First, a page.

Criminal Law


Battery Defense Attorney in Grand Rapids

Battery is a crime. It is usually preceded by an “assault”, that is, a threat against someone. Assault is the threat, battery is the following through on that threat, actually making contact with and harming the other person. Examples of battery include punching, pushing, knocking an object such as a cell phone out of someone’s hand, or harming them with an object. Ramming their vehicle (while they are inside), throwing something at them, or using a dangerous weapon against someone will all be charged as a battery. Because if someone commits a battery, an assault (threat) can be assumed, most prosecutors will charge the two crimes together as “Assault and Battery”.

Battery: What is that?

Battery is defined as “The willful or intentional touching of a person against that person’s will by another, or by an object or substance put in motion by another person.” M Civ JI 115.02.  (See Tinkler v Richter, 295 Mich 396; 295 NW 201 (1940).)

Battery is charged as either a misdemeanor or a felony, depending on the severity of the crime, the investigating officer’s perception of intent, the victim, and whether a dangerous weapon was involved. Because battery generally follows an assault, Michigan law combines the two offenses and outlines the charges in MCL 750.81 et seq. The law lists various situations, levels of offense, details particular victims and outlines the penalties for each. Repeat offenses may also be charged as a felony which will result in longer jail sentences and/or larger fines. Felony charges are also harder to remove (purge) from a person’s record. Punishment includes fines, potential jail sentences, and restitution.

Restitution is court-ordered payment to the victim of a battery. It is meant to reimburse the victim for any expense they may have had in connection with the battery, including medical bills or therapy, etc. The amount of money the court may order as restitution will vary, depending on the type and severity of the victim’s injury, and the amount of costs the victim incurs.

Types of assault and battery charges are found under MCL 750.81 et seq., which details various situations and victims, and gives the legal consequences for each. The law includes:

  • Simple Assault and Battery: this is a battery where no dangerous weapon is involved. This will be charged as a misdemeanor.
  • Aggravated Assault and Battery: this is a battery where the victim is seriously injured in the attack. This will also normally be charged as a misdemeanor, with stiffer penalties than a simple assault.
  • Domestic Assault and Battery: this is a battery against a spouse, a former spouse, a person you are dating or have dated, someone who lives with you in your residence, or is the parent of your child. A first or second offense will be charged as a misdemeanor, with stiff penalties; a third or repeated offense will be charged as a felony, with even more serious penalties including much longer jail time. As above, an aggravated assault and battery will result in harsher sentencing.
  • Felony Assault and Battery: this is where the assault and battery involves using a dangerous weapon. There are several levels to this charge, depending on the circumstances.
    • Assault or assault and battery (MCL 750.81)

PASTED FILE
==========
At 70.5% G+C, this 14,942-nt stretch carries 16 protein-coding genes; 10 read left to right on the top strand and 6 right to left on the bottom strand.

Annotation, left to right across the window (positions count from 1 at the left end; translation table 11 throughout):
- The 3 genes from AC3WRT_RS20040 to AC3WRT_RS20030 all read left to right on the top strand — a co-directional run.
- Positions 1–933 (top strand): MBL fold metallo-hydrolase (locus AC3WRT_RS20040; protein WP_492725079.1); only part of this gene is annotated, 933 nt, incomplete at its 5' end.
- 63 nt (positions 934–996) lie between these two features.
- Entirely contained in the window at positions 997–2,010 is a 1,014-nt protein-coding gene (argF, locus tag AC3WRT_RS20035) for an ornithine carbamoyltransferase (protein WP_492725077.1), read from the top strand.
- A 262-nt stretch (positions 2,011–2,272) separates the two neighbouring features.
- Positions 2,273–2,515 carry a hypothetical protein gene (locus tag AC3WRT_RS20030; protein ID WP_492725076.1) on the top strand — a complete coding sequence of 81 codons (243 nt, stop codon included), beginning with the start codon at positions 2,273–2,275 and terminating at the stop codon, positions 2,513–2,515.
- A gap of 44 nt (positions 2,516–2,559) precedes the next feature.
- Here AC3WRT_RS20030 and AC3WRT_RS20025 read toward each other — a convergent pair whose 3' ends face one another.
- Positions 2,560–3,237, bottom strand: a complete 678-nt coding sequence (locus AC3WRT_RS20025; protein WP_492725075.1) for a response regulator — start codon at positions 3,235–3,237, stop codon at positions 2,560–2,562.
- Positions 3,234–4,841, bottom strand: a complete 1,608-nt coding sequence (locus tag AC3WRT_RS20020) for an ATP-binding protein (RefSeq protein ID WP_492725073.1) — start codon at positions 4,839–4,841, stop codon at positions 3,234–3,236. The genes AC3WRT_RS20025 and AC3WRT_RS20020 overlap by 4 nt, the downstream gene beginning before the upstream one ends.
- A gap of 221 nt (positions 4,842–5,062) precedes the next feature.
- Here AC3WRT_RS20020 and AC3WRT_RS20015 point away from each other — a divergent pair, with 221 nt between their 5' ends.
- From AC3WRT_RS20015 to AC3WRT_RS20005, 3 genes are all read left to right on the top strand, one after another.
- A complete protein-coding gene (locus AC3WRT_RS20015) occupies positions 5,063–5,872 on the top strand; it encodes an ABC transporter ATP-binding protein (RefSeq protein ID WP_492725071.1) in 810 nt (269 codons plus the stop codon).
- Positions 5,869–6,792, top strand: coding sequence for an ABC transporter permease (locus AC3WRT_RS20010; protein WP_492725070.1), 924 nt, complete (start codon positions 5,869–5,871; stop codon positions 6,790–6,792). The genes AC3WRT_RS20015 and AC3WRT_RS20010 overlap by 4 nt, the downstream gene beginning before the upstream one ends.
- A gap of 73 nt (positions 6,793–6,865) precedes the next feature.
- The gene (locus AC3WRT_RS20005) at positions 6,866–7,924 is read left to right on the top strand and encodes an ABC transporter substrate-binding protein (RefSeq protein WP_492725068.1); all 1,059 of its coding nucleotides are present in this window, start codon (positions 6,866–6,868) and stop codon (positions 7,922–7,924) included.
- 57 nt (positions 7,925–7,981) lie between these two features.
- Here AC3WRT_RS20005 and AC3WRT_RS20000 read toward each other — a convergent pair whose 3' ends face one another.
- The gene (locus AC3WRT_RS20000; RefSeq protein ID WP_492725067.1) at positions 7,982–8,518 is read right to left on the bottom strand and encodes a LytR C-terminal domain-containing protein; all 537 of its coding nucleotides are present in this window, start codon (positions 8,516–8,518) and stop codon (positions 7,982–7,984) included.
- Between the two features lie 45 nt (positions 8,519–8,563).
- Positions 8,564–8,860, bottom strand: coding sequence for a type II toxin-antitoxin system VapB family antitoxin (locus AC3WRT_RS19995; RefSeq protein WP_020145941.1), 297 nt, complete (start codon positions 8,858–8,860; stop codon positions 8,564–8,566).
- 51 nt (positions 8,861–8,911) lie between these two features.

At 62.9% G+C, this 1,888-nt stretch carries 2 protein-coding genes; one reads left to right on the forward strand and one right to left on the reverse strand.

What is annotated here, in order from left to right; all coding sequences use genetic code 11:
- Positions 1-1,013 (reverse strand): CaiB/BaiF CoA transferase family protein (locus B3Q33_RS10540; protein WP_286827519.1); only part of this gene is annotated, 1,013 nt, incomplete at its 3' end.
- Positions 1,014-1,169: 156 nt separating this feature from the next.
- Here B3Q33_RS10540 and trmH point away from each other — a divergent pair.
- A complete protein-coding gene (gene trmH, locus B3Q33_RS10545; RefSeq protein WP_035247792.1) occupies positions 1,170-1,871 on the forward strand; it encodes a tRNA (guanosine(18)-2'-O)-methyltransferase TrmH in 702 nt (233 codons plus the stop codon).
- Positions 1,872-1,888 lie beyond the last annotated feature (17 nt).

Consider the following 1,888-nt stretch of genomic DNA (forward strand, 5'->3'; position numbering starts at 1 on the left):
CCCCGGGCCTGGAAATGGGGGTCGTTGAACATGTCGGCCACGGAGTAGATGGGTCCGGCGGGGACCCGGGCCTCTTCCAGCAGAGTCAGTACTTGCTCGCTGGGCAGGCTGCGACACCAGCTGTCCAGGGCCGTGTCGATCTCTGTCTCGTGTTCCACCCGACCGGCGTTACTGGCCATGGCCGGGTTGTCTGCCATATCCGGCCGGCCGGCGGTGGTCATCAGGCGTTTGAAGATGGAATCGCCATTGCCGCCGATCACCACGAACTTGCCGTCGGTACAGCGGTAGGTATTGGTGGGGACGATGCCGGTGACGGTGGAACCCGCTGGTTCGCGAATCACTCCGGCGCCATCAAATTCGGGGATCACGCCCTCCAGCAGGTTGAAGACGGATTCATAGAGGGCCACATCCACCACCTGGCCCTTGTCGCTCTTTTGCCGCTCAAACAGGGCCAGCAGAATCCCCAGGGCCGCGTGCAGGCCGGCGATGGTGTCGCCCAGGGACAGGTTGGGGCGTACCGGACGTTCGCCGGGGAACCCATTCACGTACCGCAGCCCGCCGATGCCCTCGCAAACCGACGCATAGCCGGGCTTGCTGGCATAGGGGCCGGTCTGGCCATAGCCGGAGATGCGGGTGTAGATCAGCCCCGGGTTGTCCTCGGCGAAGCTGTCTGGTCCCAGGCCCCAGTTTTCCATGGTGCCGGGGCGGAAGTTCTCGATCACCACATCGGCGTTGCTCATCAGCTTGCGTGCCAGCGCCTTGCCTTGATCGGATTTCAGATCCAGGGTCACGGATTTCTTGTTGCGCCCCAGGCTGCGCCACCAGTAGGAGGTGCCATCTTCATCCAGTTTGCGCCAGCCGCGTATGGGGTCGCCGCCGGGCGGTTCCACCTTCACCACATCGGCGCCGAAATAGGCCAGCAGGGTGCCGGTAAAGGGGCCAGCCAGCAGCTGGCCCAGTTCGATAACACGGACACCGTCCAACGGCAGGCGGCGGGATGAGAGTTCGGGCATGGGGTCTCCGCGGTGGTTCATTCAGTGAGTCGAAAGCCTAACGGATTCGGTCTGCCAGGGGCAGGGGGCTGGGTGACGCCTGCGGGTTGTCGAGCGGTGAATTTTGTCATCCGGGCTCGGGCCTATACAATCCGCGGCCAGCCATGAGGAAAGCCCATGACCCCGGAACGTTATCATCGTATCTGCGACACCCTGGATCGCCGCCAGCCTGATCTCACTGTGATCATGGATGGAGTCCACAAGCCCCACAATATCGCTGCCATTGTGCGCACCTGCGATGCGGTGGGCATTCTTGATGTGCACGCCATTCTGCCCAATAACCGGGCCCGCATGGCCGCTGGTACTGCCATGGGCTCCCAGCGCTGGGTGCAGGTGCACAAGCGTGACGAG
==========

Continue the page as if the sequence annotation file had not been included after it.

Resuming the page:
• Assault with infliction of serious bodily harm (MCL 750.81a)
    • Threats or assault against employee of family independence agency (MCL 750.81.c)
    • Assaulting, battering, resisting, obstructing, opposing person performing duty (MCL 750.81d)
    • Assault or battery of employee or contractor of public utility (MCL 750.81e)
    • Felonious assault—this is an assault involving a “dangerous weapon”, which could include anything from a gun or knife, to anything that could potentially be used to harm someone, such as a bottle or even a car (MCL 750.82)
    • Assault with intent to commit murder (MCL 750.83)
    • Assault with intent to do great bodily harm less than murder and assault by strangulation or suffocation (MCL 750.84)
    • Torture (MCL 750.84)
    • Assault with intent to maim (MCL 750.86)
    • Assault with intent to commit felony not otherwise punished (MCL 750.87)
    • Unarmed assault with intent to rob and steal (MCL 750.88)
    • Armed assault with intent to rob and steal (MCL 750.89)
    • Assault against a pregnant woman and assault that results in miscarriage or injury to a fetus (MCL 750.90a)

Assault and battery laws are written with a fair amount of ambiguity built in. Much of the decision to charge a person with assault and battery, and the level that person is charged with depends on what the investigating officer, prosecutor or judge perceives as the person’s intent. This can be a gray area, particularly in a domestic situation where the penalties are harsher and the person claiming to be the victim may not be reacting in proportion to what actually occurred. Don’t leave your future to chance. If you are charged with committing a battery or an assault and battery, keep in mind that a criminal conviction may have serious consequences beyond fines and/or jail time. A criminal record may affect your ability to get a job, a loan, or a place to live. Contact Van Den Heuvel Law Office right away to make sure you protect your rights.

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To talk with our attorney about your legal concerns, contact the Van Den Heuvel Law Office by calling 616-698-0000. You may also complete our online contact form. After-hours consultations are available by appointment. We are also available on Skype by appointment.

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